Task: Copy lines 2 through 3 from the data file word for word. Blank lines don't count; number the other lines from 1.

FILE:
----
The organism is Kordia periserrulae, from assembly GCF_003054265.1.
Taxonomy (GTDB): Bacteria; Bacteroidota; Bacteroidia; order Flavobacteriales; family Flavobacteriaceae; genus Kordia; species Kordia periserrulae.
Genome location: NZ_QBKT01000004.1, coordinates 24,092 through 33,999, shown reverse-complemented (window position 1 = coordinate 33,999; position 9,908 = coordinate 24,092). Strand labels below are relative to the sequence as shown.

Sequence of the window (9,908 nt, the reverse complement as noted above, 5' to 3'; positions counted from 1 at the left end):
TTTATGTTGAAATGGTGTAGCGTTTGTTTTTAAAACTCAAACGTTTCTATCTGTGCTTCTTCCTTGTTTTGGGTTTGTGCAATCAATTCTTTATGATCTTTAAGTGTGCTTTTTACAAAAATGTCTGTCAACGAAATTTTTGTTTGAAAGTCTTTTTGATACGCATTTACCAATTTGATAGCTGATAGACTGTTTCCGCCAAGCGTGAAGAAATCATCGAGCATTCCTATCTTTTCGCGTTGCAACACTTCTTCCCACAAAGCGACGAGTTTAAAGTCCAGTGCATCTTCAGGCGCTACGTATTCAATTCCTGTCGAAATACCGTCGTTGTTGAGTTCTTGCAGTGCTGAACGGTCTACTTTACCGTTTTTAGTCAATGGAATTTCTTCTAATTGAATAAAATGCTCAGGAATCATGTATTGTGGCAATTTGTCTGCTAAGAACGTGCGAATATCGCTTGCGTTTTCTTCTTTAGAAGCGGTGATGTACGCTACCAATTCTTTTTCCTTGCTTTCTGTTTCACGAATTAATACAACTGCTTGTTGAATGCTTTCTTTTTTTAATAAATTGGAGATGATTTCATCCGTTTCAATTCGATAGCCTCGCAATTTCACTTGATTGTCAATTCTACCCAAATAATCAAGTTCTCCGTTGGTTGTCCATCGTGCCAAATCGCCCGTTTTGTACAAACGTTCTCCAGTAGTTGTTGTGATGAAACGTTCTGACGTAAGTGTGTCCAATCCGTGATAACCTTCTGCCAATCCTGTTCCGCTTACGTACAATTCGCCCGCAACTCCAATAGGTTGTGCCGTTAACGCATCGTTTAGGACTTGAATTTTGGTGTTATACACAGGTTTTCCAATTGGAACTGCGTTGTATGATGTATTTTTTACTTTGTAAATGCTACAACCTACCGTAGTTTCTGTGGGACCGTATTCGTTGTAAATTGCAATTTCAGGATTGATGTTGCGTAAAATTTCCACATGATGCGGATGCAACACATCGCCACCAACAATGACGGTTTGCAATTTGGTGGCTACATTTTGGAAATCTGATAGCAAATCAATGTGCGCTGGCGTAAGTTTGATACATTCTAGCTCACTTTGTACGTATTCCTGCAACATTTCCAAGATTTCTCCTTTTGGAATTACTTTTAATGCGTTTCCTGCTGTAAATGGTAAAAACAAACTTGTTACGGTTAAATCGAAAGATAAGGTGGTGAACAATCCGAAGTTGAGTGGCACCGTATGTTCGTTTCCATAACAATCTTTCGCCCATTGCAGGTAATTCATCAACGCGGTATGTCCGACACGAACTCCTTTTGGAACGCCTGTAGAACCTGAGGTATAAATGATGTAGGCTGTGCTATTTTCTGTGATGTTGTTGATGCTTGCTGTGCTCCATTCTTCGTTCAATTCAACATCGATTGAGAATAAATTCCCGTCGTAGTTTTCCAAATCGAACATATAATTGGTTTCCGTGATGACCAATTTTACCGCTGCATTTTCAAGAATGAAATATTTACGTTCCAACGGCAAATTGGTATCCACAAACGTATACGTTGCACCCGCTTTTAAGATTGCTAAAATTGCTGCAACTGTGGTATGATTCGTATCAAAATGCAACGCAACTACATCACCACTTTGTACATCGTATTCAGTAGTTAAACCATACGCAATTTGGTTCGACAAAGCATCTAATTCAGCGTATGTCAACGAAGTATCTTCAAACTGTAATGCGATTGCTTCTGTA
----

Taxonomy (GTDB): Bacteria; Bacteroidota; Bacteroidia; order Flavobacteriales; family Flavobacteriaceae; genus Kordia; species Kordia periserrulae.
Genome location: NZ_QBKT01000004.1, coordinates 24,092 through 33,999, shown reverse-complemented (window position 1 = coordinate 33,999; position 9,908 = coordinate 24,092). Strand labels below are relative to the sequence as shown.